Thursday, February 23, 2017

First LTE-U Devices Okayed for 5G Operation

The FCC has authorized the first LTE-U (for unlicensed) devices in the 5 GHz band. FCC Chairman Ajit Pai called Wednesday’s action “a significant advance in wireless innovation and a big win” for wireless customers. The action comes after saying broadband deployment is a Commission priority earlier in the day (see story below). Continue Reading

Wednesday, February 22, 2017

Speculation Swirls As SoftBank Suggests Carrier Merger

The active spectrum auction will make analysts wait even longer to find out the plans SoftBank has in store for its U.S. carrier, Sprint. SoftBank Group Corp leaders have suggested it will give control of Sprint to T-Mobile’s parent company, Deutsche Telekom to finalize a merger between the two carriers. While sources have told Reuters this is true, the two companies have not started negotiations to avoid violation of anti-collusion rules set by the U.S. Federal Communications Commission. Continue Reading

Tuesday, February 21, 2017

On “Nearly Unprecedented” M&A Run, AT&T Flirts with T-Mobile Acquisition

AT&T recently acquired television provider DirecTV for $49 billion, offered $85 billion for Time Warner and is floating the idea of buying out competitor T-Mobile—which would come at an estimated $70 billion price tag, reports 24/7 Wall Street.

AT&T attempted to buy T-Mobile in 2011, but the potentially $39 billion deal fell through. Buyout talks have been reignited due to Softbank, Sprint’s majority shareholders’ interest in a potential transaction with Deutsche Telekom, which is controlled by T-Mobile. Continue Reading

Monday, February 20, 2017

American Tower v. Univ. of Iowa and Connectivity, in Court Over DAS Buildout

In December 2013, American Tower Corp. (AMT) entered into an agreement with the University of Iowa to install and operate two DAS networks for the Hawkeye’s football and basketball venues—Kinnick Stadium and Carver-Hawkeye Arena. The relationship between the two parties quickly soured from that point on.

In August 2015, the University of Iowa notified it was “immediately terminating the agreement” with AMT due to the company’s failure to complete the project in a timely manner, according to The Gazette. Continue Reading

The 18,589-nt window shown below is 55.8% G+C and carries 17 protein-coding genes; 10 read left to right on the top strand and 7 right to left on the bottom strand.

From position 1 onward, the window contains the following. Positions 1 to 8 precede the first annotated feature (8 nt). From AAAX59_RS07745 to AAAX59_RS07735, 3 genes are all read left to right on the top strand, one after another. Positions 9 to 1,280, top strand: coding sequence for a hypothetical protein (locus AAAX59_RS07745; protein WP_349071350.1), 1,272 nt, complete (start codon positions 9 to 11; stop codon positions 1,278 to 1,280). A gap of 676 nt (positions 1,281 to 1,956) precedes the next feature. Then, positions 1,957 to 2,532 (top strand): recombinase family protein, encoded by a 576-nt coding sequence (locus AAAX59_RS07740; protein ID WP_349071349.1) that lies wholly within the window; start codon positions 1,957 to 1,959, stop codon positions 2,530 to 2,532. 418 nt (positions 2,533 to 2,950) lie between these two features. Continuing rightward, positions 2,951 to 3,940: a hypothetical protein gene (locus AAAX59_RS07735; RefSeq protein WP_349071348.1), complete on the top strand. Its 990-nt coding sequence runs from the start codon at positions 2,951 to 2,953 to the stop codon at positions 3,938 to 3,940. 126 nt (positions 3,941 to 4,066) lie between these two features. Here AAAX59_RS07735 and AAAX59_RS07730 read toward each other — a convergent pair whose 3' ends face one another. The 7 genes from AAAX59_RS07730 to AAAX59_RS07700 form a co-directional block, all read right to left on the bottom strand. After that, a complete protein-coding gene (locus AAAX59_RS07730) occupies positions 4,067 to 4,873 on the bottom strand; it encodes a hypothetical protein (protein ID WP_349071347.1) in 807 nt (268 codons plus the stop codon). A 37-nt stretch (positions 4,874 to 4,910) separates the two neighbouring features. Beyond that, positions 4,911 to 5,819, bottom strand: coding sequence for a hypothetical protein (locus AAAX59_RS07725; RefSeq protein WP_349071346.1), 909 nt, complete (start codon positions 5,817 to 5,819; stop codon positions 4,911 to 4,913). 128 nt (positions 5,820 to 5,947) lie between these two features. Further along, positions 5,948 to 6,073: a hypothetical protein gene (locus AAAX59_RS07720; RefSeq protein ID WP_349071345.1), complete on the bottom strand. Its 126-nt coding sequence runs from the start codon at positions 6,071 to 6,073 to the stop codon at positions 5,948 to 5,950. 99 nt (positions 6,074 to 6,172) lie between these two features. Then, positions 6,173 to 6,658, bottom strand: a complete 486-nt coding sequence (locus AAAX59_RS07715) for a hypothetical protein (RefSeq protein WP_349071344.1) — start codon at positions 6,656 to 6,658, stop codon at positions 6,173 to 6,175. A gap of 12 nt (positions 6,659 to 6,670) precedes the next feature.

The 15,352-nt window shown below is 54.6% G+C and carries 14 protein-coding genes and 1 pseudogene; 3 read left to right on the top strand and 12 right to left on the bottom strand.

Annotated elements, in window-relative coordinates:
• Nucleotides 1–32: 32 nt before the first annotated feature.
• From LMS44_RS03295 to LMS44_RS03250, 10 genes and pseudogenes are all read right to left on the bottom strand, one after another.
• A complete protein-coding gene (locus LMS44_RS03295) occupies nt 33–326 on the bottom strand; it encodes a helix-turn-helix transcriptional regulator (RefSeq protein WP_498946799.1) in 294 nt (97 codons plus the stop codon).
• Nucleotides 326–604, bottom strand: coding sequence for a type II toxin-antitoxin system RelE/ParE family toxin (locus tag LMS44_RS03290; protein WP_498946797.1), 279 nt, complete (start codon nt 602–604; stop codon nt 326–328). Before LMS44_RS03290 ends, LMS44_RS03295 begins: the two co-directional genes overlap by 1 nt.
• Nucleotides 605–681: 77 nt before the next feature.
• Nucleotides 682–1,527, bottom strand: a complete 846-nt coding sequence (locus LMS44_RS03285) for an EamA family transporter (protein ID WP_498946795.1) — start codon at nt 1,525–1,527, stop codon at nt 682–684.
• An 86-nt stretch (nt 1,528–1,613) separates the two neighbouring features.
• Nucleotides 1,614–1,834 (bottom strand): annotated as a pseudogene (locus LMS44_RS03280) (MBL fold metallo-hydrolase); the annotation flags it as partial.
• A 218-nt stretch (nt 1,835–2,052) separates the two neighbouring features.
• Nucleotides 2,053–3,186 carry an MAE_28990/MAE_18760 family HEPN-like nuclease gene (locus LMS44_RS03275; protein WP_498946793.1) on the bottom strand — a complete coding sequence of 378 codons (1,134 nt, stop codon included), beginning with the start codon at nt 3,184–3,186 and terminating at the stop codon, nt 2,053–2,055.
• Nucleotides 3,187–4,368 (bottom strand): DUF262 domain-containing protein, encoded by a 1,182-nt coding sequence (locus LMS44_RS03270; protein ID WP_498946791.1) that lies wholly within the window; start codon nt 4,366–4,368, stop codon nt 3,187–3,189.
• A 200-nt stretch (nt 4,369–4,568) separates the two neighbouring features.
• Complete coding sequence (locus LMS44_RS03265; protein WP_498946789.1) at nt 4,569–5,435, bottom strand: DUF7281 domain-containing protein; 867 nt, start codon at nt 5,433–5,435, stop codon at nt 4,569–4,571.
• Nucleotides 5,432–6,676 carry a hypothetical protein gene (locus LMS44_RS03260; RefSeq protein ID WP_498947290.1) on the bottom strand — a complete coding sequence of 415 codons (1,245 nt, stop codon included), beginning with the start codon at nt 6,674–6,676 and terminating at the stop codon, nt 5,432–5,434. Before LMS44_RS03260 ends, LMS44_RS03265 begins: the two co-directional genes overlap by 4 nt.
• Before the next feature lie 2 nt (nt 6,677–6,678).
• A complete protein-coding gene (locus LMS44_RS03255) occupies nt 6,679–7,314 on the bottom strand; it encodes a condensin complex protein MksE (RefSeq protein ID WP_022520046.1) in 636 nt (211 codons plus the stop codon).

Friday, February 17, 2017

Satellite Broadband Poised For Takeoff As Orbiters Get Smaller

Satellites built by broadband hardware and service provider, ViaSat, are getting smaller, and more capable, said chief executive officer Mark Dankberg. According to Space News, he told investors, “They only require utility cabinets instead of dedicated buildings for their local hardware, they support more spectrum, and are much less expensive to maintain and operate. They are also designed for high reliability and tolerance to terrestrial network outages and weather effects.” ViaSat currently operates a three satellite system, but the company recently applied with the FCC to operate twenty-four satellites in medium-Earth orbit – around 8,200 kilometers above Earth. Dankberg  wants each satellite to be capable of a terabit of throughput.  He acknowledged One-Web, the well funded start up projecting to put 648 satellites in low Earth orbit and “blanket the globe with broadband.”  As Dankberg sees it, “the market is big enough.” Continue Reading

Tuesday, February 14, 2017

Ohio Municipalities Fight Back Against State and Carriers with Zoning Rules

In December, the Ohio State Legislature passed SB 331, which received heavy support from the wireless community but significant pushback from local municipalities who believed the bill restricted their authority to regulate small cell deployment.

Now, municipalities in the state are aiming to implement zoning laws and restrictions that exercise their local authority while simultaneously complying with the 2016 state law, reports Crain’s Cleveland Business.

For example, Strongsville, a suburb located southeast of Cleveland, plans to put in place regulations designed to regulate small cell deployment for health and safety reasons, something Strongsville law director Neal M. Jamison believes the state law allows.  Continue Reading

Monday, February 13, 2017

Clock Phase Auction Bidding Ends, Winning Bidders Focus on Frequency Blocks

Bidding ended in the “clock phase” of the forward auction on Friday. This means the broadcast incentive auction now proceeds to the assignment phase, in which winning forward auction wireless bidders can bid for specific frequency blocks.
 
The auction proceeds as of the end of the clock phase were $19,632,506,746, according to the FCC. Companies bid on 70 MHz of broadcast spectrum that will be re-purposed for wireless use. The clearing target was 84 MHz, which includes guard bands.


The auction began under former Chairman Tom Wheeler and will end under new Chairman Ajit Pai, who called the event a milestone. “The participation of these broadcasters and wireless carriers will enable the Commission to release 84 megahertz of spectrum into the broadband marketplace,” said Pai. “These low-band airwaves will improve wireless coverage across the country and will play a particularly important role in deploying mobile broadband services in rural areas.” Continue Reading